US Economic Drivers: Q3 2015

National Economic Overview

GDP Growth

The nation’s total output of goods and services has been and remains choppy and that has investors taking a cautionary stance. Concerns over a variety of issues that could negatively impact GDP rattled the equities markets into a big selloff early in Q3, though the major indexes recovered most of the losses by the end of the quarter. Volatility has been on the rise, as investors scrutinize and react quickly to a wide variety of economic indicators, and GDP is front and center.

After dismal first quarter growth, the economy bounced back in Q2, much as it did for the same period in 2014. But that bounce was not as big as it was last year, and the first estimate for Q3 of 2015, released on October 29th, came in at just 1.5%, well below the 5.0% rise in US output we saw in Q3 of 2014. There is just no denying that the economy is still struggling to keep momentum. Consumer spending, which accounts for roughly 70% of GDP, did improve in Q3, but not enough to offset a drastic drop in inventories, which were less than half of the total reported last quarter. Exports fell in Q3, which is no surprise given the strength of the US Dollar against the world’s other currencies. US goods are services are more expensive abroad and conversely, goods imported to the US are getting cheaper. The most recent report on import prices showed a 1.3% decline. Yet, despite lower prices, imports also fell in Q3, neutralizing the effect of lower exports on GDP performance.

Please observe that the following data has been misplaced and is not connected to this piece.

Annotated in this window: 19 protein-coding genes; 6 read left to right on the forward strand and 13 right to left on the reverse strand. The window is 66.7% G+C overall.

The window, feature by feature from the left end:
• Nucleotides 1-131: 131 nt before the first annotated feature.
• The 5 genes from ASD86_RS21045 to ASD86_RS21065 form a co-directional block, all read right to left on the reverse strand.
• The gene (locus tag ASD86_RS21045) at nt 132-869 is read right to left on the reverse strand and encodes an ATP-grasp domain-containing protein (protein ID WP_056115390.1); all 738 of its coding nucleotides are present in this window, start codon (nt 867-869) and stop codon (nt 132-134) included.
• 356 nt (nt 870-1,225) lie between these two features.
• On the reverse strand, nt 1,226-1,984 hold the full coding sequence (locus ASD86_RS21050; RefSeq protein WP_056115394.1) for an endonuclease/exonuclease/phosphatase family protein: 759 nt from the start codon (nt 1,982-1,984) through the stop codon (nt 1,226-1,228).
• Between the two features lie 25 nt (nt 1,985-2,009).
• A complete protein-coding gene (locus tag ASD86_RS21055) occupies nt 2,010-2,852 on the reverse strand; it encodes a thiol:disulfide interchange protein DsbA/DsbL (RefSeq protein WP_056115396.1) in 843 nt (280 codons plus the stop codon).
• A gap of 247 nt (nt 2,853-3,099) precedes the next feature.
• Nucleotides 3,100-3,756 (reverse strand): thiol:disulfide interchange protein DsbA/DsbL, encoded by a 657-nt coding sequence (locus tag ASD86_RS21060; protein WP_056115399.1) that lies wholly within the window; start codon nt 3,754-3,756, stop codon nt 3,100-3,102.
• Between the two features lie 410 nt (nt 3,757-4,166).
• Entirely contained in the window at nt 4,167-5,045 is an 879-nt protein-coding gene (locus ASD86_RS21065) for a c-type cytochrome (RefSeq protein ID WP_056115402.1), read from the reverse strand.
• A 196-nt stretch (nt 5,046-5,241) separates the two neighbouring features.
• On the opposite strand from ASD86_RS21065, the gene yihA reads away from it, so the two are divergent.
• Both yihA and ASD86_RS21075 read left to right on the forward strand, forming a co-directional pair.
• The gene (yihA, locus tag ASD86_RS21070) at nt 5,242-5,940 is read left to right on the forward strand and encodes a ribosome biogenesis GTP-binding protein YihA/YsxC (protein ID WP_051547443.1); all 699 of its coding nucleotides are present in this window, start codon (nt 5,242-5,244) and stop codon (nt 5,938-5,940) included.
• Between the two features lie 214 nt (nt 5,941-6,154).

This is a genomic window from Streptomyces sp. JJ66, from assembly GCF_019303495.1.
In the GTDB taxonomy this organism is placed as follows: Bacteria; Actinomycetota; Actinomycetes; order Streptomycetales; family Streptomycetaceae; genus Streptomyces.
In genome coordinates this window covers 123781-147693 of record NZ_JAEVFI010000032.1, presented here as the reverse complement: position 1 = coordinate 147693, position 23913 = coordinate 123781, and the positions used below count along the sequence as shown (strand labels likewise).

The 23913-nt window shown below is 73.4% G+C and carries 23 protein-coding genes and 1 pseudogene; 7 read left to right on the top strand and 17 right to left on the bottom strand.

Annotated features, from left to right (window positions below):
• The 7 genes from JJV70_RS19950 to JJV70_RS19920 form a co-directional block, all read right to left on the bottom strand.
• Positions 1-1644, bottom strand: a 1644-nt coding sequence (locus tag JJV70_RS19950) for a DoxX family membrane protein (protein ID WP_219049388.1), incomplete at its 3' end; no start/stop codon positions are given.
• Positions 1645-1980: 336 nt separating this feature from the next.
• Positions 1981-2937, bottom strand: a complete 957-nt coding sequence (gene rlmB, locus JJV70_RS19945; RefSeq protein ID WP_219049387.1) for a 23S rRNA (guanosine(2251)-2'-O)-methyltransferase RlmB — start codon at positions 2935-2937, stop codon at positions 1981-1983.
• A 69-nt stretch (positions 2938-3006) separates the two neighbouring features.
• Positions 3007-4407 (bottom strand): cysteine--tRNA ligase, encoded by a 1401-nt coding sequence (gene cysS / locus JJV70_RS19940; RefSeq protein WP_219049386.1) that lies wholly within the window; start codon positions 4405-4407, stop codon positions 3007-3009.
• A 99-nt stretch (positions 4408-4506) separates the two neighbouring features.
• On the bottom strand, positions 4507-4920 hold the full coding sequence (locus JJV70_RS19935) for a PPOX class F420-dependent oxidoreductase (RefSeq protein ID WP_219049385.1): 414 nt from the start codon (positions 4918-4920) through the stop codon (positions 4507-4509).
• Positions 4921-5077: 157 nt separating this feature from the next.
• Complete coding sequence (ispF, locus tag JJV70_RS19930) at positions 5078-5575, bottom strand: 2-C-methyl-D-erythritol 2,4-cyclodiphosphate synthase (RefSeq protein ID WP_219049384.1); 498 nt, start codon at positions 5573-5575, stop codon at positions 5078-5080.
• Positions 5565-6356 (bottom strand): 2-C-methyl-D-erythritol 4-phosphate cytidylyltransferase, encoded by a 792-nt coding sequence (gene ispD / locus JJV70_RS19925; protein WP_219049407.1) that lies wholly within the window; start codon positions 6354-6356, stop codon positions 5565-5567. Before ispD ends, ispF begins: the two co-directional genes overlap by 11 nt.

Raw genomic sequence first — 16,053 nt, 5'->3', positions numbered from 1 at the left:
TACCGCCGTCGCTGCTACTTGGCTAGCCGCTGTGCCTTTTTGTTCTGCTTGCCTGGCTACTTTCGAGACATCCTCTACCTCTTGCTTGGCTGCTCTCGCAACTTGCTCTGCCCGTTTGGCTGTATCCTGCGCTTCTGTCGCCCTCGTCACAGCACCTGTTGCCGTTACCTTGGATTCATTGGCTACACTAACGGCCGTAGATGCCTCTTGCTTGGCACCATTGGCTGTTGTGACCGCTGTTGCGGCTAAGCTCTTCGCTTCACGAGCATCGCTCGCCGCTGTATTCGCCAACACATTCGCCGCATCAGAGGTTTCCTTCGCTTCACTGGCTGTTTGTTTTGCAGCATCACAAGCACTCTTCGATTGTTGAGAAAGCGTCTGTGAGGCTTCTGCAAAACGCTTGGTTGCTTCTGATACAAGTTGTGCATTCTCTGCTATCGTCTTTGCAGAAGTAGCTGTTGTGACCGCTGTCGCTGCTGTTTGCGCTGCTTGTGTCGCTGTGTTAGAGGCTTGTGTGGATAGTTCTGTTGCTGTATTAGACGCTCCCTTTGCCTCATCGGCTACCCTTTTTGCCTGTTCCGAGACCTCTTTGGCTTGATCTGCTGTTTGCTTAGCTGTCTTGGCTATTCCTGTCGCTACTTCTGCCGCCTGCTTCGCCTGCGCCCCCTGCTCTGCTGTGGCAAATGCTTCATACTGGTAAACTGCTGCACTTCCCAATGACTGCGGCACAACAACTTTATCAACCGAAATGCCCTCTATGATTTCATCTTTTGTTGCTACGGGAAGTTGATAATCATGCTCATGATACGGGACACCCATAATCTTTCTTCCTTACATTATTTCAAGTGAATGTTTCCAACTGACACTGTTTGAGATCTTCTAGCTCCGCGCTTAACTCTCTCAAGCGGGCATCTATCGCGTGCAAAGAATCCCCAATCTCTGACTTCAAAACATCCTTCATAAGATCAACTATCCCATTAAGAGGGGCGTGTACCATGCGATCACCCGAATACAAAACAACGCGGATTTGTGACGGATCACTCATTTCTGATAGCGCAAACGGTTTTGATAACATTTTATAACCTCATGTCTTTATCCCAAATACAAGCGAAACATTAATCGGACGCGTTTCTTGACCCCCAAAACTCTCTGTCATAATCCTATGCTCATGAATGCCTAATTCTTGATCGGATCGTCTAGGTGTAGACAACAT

Through the first half of the year, the news regarding job creation was looking good, with the US adding an average of well over 200,000 jobs per month. Unfortunately, August’s total dipped to 136,000 and September came in at just 142,000. The dip was largely unexpected and it has wary investors wondering whether or not the recovery will stall out. The unemployment rate held steady at 5.1% in September and the number of unemployed persons was little changed at 7.9 million.

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The biggest job gains were seen in the healthcare, information and business services sectors. However, changes wages remained stagnant in September, losing a penny to $25.09.

The proportion of part-time positions remains a problem, as well. Businesses uncertain about the economy in the near term have been hiring part-time and temporary workers to enable a quicker response to changing markets. The U-6 Unemployment Rate, which includes those workers who are working part-time but would prefer fulltime employment, stood at 10.8% by the end of September, down 10 basis points since the end of Q2. Over 6 million workers still fall into this category.

The Labor Participation Rate, which many believe is a more accurate indicator of the true state of the job market, was down again in Q3. This metric measures the percentage of those eligible for employment between the ages of 16 and 64 who are currently working. The lack of new jobs and the early exit of Baby Boomers from the workforce have combined to drop this key metric to a four-decade low of 62.4% in September a decline of 30 basis points since June.